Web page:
Boston Chicken was a Wall Street darling in the ‘90s. On the day of its initial public offering in November of 1993 its share price went from $10 to $23. In December of 1996 it hit $41½. But in October of ‘98 share price fell to $.50 and the company went into Chapter 11. Why?
Evidently the revenue numbers that got investors so excited weren’t coming from selling chicken; they were coming from selling franchises. Even if you have a great concept and great media buzz, even with fancy financing and even fancier accounting, somewhere underneath it all somebody has to be selling some chicken or the business model just will not work.
This is also a problem for the mediation business. The concept, we all agree, is wonderful. The buzz is exciting. The field is growing enormously. But it turns out there ain’t many of us selling much chicken.
This is all explained in a paper by Harvard economist Urska Velikonja called Making Peace and Making Money: Economic Analysis of the Market for Mediators in Private Practice available at http://works.bepress.com/urska_velikonja/1/.
I highly recommend the full article, but I’ll just quote from the abstract:
The article presents data that the supply of willing mediators by far exceeds the demand for their services, and suggests possible economic explanations for the excess entry, including overoptimism and the lack of formal barriers to entry. Excess entry is socially suboptimal: many aspirant mediators spend money pursuing what is likely an illusory career and forgo other career options, even though they were never going to be able to make money as mediators. The article also presents data that income distribution is uneven in the market for private mediation and suggests that the market is a winner-take-all market…. The analysis has important implications for aspirant mediators and for the design of mediation training programs…. Mediation training programs ought to be redesigned to convey to aspirant mediators the realities of mediation practice.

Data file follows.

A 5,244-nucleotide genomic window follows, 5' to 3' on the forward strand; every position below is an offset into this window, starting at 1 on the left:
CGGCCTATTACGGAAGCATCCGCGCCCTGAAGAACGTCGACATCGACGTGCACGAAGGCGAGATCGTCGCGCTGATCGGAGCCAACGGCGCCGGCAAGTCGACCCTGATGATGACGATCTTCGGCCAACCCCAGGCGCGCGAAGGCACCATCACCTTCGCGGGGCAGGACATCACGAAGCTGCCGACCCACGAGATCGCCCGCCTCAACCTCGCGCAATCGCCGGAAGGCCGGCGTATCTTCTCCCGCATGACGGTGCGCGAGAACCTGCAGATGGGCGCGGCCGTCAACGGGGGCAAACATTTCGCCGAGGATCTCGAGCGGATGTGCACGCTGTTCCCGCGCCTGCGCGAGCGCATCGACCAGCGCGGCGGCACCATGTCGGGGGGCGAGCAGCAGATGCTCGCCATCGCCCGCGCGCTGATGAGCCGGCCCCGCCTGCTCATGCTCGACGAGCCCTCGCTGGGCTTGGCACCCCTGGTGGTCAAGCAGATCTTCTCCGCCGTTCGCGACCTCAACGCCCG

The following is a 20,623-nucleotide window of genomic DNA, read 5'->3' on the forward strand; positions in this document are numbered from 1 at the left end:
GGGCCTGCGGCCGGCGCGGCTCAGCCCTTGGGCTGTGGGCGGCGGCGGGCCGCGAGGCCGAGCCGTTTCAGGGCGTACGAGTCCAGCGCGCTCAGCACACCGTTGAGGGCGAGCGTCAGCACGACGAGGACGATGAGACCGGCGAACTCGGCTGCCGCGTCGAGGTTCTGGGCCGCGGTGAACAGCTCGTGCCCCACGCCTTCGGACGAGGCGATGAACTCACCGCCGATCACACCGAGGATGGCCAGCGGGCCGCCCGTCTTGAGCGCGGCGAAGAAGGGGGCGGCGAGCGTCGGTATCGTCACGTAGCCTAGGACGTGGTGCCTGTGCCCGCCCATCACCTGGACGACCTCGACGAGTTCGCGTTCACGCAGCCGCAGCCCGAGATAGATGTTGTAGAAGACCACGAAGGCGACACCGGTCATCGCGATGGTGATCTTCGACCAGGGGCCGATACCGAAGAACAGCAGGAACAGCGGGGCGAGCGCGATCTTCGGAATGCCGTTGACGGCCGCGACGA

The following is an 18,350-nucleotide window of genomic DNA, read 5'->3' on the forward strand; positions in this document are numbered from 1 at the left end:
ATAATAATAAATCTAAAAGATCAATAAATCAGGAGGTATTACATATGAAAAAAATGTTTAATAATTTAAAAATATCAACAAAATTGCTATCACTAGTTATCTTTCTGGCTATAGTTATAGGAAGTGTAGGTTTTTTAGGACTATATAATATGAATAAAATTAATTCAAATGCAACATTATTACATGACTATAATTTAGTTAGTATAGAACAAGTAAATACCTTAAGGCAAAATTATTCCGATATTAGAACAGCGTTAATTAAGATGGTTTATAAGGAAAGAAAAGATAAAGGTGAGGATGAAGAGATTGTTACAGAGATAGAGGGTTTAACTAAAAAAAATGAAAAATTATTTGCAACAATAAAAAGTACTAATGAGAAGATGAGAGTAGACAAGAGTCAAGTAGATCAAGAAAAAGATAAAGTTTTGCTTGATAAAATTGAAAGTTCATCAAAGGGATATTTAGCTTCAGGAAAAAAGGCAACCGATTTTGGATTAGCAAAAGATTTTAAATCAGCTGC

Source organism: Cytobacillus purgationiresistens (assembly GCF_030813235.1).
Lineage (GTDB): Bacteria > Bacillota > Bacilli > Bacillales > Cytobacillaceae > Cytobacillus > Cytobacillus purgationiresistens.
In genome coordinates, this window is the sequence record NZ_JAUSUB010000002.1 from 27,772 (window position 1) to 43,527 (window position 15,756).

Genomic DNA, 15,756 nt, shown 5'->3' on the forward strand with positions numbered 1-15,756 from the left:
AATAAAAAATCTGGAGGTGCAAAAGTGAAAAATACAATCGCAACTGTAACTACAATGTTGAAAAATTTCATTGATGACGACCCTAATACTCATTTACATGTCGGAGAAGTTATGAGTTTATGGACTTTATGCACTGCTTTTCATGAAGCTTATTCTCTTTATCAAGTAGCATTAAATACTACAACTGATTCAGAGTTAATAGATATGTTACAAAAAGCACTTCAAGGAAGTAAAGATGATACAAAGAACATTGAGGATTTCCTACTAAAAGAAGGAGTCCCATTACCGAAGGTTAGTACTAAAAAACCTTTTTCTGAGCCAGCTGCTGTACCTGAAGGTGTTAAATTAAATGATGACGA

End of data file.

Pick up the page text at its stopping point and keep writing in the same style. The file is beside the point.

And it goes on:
In other words, much of the growth we’re seeing in the field is coming from training, not from mediating cases.
This was brought home just this week when I received notification of an opportunity to serve as a mediator for the Key Bridge Foundation. Actually, I received more than one notice of this opportunity. One of my sources listed it under Job of the Month. Here is the announcement:
The U.S. Department of Justice Americans with Disabilities Act (ADA) Mediation Program is looking for experienced mediators who are familiar with mediating “under the umbrella of the law”.… In 1994, the Department of Justice established the ADA Mediation Program. [T]he ADA Mediation Program now operates under a contract with the Key Bridge Foundation.
The ADA Mediation Program would like to identify potential mediators from specific regions of the country who will, after successfully completing the Department of Justice’s ADA mediation training, be added to the ADA Mediation Roster.
To be considered for the U.S. Department of Justice ADA Mediation Program’s mediator roster, you must submit a completed application. Formal mediator training and experience serving as a mediator are basic requirements for admission to the roster. Prior experience resolving civil rights disputes is highly desirable. Additionally, your application must demonstrate that you have the experience, skills, abilities, and knowledge to help parties communicate better, analyze risks, and explore options for mutual satisfaction within the parameters of the ADA.
Nice, right? Maybe. But let’s look a little further. The Key Bridge Foundation website http://www.keybridge.org/ has a few additional facts to add. They are these:
If I’m doing the math right, that’s an average of something less than two mediations per mediator over 14 years, or not quite one case every seven years.
That’s fine for the Key Bridge Foundation, but from the point of view of the mediator, that ain’t sellin’ no chicken.
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